According to a 2015 report from the National Alliance for Caregiving, over 30 million Americans serve as informal caregivers for aging relatives. But with families today spread out all-across the country, many caregivers must travel long distances to perform their duties. The coronavirus, or “COVID-19”, pandemic has created additional challenges for long distance caregivers, like travel bans and shelter in place restrictions. If you’re currently serving as a long distance caregiver, here are some ways to ensure that your loved one gets the care they deserve.

Fast Facts About Long Distance Caregivers

A long distance caregiver is defined as someone who travels more than an hour each way to provide care to another. Here are some other fast facts about long distance caregivers:

  • Roughly 15% of all family caregivers qualify as long distance caregivers.
  • They spend on average nearly $12,000 per year in out-of-pocket caregiving expenses.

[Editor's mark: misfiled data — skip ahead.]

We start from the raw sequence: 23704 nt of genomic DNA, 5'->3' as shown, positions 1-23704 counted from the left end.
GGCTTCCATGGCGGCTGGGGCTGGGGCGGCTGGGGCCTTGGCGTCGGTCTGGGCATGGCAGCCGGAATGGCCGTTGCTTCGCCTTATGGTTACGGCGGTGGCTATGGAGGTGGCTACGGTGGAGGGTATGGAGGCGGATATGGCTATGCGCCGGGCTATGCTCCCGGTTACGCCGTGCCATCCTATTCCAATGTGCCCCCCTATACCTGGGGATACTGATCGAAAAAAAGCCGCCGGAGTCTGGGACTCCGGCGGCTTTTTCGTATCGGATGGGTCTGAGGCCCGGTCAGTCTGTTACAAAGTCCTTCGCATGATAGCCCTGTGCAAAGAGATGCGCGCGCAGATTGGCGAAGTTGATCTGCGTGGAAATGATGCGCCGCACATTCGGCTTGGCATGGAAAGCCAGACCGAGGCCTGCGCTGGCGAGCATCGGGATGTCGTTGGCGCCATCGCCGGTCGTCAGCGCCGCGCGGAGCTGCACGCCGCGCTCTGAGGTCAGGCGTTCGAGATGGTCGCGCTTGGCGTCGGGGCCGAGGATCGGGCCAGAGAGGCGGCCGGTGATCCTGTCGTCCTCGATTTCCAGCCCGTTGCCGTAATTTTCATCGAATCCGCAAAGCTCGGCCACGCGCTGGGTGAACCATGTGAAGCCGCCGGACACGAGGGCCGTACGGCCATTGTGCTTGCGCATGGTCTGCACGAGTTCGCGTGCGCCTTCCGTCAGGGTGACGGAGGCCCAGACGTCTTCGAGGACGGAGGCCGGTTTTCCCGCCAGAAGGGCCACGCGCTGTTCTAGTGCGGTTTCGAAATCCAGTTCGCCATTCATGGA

• They are more likely to experience emotional distress when compared to caregivers who live with the care recipient or caregivers who live less than an hour away.

The coronavirus pandemic has made long distance caregiving even more challenging and stressful, which increases the likelihood for caregiver burnout. If it happens to you, the quality of care that you’re providing will quickly go downhill.

Use This Long Distance Care Strategy

To make sure that doesn’t happen, you’ll need to devise an effective long distance caregiving strategy. First, make a list of the activities of daily living (ADLs) that your senior needs assistance with. Once that’s done, speak to your loved one and reassure them that everything is going to be OK.

Based off what you’ve learned, finalize your caregiving plan by taking these steps:

Focus On What You Can Do

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